ACA in the Wake of Halbig and King
I pointed out a few days ago how we hadn’t heard anything recently about ACA in the midterm elections. Well we just had two cases that in my opinion will maintain the status quo.
The conflicting appeals court rulings (Halbig v. Burwell, King v. Burwell) handed down by three-judge panels in Washington, D.C., and Richmond, Virginia, could precipitate another case before the U.S. Supreme Court, which in June 2012 narrowly upheld the Democratic president’s 2010 healthcare overhaul. Two judges appointed by Republican presidents decided against the administration in the District of Columbia and three judges appointed by Democrats ruled in favor in Richmond, Virginia.
The question before the courts is whether the government has the ability to offer premium tax credits to people who purchase private coverage through the federal insurance marketplace that serves the majority of the 8 million consumers who signed up in 2014. States including Florida and Texas, which have some of the largest uninsured populations, opted to leave the task of operating a marketplace to the federal government. The plaintiffs in Halbig v. Burwell, a group of individuals and employers from states that did not establish their own marketplaces, claimed that Congress did not intend to provide subsidies through federally operated marketplaces.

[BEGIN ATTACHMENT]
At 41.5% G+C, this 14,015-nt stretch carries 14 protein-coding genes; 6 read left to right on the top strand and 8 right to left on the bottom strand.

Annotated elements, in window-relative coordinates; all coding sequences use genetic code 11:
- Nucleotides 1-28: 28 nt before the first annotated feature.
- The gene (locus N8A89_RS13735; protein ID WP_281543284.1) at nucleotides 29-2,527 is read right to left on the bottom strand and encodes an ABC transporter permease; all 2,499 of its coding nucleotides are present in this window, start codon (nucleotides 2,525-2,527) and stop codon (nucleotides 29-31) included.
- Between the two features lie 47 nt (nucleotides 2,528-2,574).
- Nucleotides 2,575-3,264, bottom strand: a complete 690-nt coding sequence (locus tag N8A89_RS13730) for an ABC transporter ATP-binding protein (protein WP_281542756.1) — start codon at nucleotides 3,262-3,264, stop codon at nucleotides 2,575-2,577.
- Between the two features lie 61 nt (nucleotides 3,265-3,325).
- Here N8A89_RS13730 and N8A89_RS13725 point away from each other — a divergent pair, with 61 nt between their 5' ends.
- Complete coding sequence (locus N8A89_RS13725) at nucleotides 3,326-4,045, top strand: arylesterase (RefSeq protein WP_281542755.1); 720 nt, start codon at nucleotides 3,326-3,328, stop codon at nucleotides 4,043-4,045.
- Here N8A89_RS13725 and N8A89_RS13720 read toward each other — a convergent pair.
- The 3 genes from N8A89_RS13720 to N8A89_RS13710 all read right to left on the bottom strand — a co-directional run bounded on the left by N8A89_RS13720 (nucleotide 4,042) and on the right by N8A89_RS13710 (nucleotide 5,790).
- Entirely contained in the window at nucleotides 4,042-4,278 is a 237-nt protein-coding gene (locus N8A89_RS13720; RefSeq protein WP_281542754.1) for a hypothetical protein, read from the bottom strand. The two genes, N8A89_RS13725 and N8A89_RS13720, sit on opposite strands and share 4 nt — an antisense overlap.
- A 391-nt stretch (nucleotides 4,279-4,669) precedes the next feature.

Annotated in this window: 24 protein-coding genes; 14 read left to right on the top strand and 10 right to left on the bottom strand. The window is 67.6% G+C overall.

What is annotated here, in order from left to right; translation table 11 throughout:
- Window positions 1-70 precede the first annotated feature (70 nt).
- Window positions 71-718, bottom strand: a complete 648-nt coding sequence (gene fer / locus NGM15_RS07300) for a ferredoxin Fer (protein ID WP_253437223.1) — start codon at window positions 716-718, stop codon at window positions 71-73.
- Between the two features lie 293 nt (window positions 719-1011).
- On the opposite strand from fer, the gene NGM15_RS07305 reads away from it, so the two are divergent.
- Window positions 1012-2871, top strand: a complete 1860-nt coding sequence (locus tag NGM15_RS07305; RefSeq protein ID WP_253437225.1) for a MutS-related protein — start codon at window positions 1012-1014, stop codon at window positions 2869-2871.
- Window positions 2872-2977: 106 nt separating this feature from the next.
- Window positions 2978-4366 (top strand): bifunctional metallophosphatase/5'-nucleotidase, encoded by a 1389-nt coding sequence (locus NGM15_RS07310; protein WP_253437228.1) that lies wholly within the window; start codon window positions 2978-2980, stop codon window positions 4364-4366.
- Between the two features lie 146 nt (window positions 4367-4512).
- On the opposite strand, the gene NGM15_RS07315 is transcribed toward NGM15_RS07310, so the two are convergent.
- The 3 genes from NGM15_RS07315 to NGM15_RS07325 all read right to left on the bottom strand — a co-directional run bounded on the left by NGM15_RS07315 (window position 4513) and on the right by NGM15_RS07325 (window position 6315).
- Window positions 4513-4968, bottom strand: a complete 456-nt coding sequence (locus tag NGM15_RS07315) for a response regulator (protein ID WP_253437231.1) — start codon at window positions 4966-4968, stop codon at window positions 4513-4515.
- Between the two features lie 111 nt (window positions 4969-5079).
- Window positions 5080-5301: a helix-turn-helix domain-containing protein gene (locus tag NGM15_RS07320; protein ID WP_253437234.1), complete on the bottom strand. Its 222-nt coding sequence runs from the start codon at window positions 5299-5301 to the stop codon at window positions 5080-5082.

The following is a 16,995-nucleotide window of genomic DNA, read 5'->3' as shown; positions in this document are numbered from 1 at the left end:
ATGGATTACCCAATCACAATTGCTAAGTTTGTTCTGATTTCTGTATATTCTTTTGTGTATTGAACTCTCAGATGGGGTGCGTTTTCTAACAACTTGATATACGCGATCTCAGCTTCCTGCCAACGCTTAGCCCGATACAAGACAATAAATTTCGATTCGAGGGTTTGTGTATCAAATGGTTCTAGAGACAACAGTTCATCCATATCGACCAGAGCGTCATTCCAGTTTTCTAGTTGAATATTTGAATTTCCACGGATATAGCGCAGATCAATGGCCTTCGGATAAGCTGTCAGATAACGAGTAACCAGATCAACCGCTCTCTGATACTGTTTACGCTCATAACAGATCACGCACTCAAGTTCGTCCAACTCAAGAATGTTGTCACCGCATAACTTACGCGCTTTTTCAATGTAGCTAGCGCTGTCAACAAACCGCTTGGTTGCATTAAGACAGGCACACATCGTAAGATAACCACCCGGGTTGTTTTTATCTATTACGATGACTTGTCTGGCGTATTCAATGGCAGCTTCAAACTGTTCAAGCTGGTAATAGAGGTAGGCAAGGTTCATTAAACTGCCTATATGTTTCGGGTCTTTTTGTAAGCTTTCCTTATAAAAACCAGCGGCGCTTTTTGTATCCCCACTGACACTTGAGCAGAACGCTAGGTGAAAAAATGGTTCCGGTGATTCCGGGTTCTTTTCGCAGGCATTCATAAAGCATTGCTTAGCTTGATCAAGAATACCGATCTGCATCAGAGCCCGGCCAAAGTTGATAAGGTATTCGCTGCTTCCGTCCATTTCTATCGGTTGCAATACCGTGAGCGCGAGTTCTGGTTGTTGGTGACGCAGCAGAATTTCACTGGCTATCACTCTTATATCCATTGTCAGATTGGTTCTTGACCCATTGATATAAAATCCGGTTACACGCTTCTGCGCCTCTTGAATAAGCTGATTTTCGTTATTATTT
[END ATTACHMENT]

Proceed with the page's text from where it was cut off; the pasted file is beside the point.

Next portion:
The DC court ruled the language in the Affordable Care Act dealing with subsidies shows they should only be provided to consumers who purchase benefits on exchanges run by individual states and not the federal government. They suspended their ruling pending an appeal by the administration whom said they would appeal to the full circuit court, a process that could take up to six months. Hours later, a three-judge panel of the 4th U.S. Circuit Court of Appeals in Virginia ruled unanimously to uphold the same provision in the case of King v. Burwell, saying the wording of the law was too ambiguous to restrict the availability of federal funds.
The ruling will have no impact on consumers receiving monthly subsidies now, but as many as five million people could be affected if subsidies disappear from the federal marketplace, which serves 36 states through the website HealthCare.gov. Subsidies are available to people with annual incomes of up to 400 percent of the federal poverty level, or $94,200 for a family of four.
The circuit courts in both DC and Virginia could rule on Halbig and King respectively. I’m sure other courts will issue rulings in the mean time, and both sides could appeal their cases to the Supreme Court who could decide it if they chose to. My guess would be the court kicks this case back as the solution is political for the issue seems to be ambiguity of language in the statute. Though highly unlikely approaching midterms, Congress could decide to rectify the ambiguity in the statute. I do anticipate some of the 36 states currently on the Federal exchange to setup state exchanges, and the full D.C. Circuit court, dominated by appointees of Democratic presidents, to overturn its panel’s ruling or at least revisit it. The ACA will continue chugging along.